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cDNA degradation within a week at -20?


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#1 Sakumi

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Posted 12 June 2015 - 12:25 PM

Hi!

I am in a bit of a pickle, again.

So I have been running RT-PCR (old fashion end-point, agarose gel) for a while now and accumulating data. To prepare for a presentation next week, I want to make a "representative data" figure of the bands. I have saved the cDNA and PCR products that I made on June 5th and that gave me good results.

First, I tried running the PCR products again on the gel, in the conformation that is needed for the figure. I see very faint bands, so I think perhaps they have been contaminated and degraded?

Then, I re-did PCR using the frozen cDNA and ran them on a gel. I see one cDNA sample that gave me a solid band, but everything else was very faint.

So while I don't remember if I have freeze-thawed the cDNA twice (maximum), can they degrade this quickly when stored at -20? Or have I contaminated them, and what can I do to avoid this in the future?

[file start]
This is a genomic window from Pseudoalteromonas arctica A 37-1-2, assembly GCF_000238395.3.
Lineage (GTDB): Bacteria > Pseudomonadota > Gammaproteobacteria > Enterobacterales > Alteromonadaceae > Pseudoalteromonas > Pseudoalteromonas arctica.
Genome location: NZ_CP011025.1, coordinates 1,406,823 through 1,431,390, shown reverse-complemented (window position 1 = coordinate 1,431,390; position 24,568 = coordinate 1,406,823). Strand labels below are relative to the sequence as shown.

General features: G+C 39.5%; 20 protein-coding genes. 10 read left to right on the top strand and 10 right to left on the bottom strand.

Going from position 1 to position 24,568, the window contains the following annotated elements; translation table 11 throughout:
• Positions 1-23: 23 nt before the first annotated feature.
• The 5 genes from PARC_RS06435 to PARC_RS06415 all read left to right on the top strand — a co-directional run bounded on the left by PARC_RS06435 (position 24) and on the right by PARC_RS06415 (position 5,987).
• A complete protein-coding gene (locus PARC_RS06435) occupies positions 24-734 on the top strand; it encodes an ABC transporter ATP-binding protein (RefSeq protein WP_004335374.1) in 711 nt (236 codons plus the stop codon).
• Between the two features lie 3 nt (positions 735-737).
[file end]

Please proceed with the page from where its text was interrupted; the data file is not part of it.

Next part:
Also, my PI is not helpful on this. How do you do PCR figures (like bands on a gel picture)?

Thank you!

Sakumi



#2 Mad Researcher

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Posted 13 June 2015 - 12:27 PM

Hi,

 

Did you keep the qPCR plate at -20, thawed it and analyzed again? Maybe the products have started to degrade. I keep my plates at 4 degrees and try to analyze them on gel (if i have doubts or just want to be double check) within a week. Keeping the products for too long may degrade.

 

I don't think freeze thawing cDNA would degrade it. I have been thawing my samples but i still get my results. How were your Ct values. Were they the same as before? Also, What about your positive and negative controls? Did they show any signs of contamination?


Cheers,

Mad Researcher

#3 phage434

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Posted 14 June 2015 - 07:14 AM

DNA is not particularly stable in a PCR buffer, although it is unlikely for it to degrade when frozen. If you plan on keeping it around, adding EDTA will chelate magnesium and inhibit DNAse activity. Something like a 50x dilution of the 500 mM EDTA stock solution into your DNA. This may affect downstream application of enzymes (restriction digestion or PCR e.g.) so be aware of that.






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